The Rejection of Objective Consequentialism

Utilitas 9 (2):241-248 (1997)
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Abstract

Objective consequentialism is often criticized because it is impossible to know which of our actions will have the best consequences. Why exactly does this undermine objective consequentialism? I offer a new link between the claim that our knowledge of the future is limited and the rejection of objective consequentialism: that ‘ought’ implies ‘can’ and we cannot produce the best consequences available to us. I support this apparently paradoxical contention by way of an analogy. I cannot beat Karpov at chess in spite of the fact that I can make each of many series of moves, at least one of which would beat him. I then respond to a series of objections. In the process I develop an account of the ‘can’ of ability. I conclude with some remarks about the bearing this attack has on subjective consequentialism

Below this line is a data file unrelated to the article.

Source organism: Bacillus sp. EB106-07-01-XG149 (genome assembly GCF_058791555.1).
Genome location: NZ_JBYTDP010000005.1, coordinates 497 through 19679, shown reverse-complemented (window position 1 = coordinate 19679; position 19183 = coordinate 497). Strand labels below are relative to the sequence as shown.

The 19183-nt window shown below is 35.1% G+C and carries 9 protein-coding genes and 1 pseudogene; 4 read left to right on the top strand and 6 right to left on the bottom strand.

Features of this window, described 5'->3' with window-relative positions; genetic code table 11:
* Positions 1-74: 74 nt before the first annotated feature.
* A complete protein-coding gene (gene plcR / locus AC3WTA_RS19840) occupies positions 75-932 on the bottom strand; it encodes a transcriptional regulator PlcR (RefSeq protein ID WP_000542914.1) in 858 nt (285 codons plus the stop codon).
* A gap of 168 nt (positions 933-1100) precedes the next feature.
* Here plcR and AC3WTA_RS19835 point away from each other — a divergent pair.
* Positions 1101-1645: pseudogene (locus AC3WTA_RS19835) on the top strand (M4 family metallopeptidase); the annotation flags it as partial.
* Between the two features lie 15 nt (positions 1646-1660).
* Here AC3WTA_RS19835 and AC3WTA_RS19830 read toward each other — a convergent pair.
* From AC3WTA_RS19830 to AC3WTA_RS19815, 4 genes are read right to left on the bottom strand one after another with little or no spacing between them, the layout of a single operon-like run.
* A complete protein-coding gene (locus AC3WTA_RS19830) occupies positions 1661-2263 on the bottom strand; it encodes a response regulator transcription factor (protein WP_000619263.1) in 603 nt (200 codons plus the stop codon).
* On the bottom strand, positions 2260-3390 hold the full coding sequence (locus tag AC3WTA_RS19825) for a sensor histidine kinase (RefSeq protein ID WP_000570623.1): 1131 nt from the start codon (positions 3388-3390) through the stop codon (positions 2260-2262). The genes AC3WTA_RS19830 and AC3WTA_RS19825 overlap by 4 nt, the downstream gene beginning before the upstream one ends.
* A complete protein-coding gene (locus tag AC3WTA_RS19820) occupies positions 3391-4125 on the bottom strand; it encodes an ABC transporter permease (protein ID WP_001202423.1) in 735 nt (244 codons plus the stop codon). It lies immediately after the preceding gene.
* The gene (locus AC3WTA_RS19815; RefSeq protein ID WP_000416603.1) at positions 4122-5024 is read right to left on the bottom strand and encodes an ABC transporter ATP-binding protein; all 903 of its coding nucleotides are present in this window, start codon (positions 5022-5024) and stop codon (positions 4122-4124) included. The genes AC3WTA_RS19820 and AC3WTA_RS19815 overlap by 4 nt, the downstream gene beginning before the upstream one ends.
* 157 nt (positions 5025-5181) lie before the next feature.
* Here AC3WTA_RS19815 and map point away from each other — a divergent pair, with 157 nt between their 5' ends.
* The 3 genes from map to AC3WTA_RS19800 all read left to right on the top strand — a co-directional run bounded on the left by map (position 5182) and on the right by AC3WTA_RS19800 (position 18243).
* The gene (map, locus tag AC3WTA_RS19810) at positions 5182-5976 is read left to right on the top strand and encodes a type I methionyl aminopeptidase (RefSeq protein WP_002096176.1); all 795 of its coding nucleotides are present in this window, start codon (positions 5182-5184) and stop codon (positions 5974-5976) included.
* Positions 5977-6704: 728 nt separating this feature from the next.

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Frances Howard-Snyder
Western Washington University

Citations of this work

Opting for the Best: Oughts and Options.Douglas W. Portmore - 2019 - New York, NY, USA: Oxford University Press.
I ought, therefore I can.Peter B. M. Vranas - 2007 - Philosophical Studies 136 (2):167-216.
Normativity without Cartesian privilege.Amia Srinivasan - 2015 - Philosophical Issues 25 (1):273-299.

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References found in this work

Subjectivization in Ethics.James L. Hudson - 1989 - American Philosophical Quarterly 26 (3):221 - 229.

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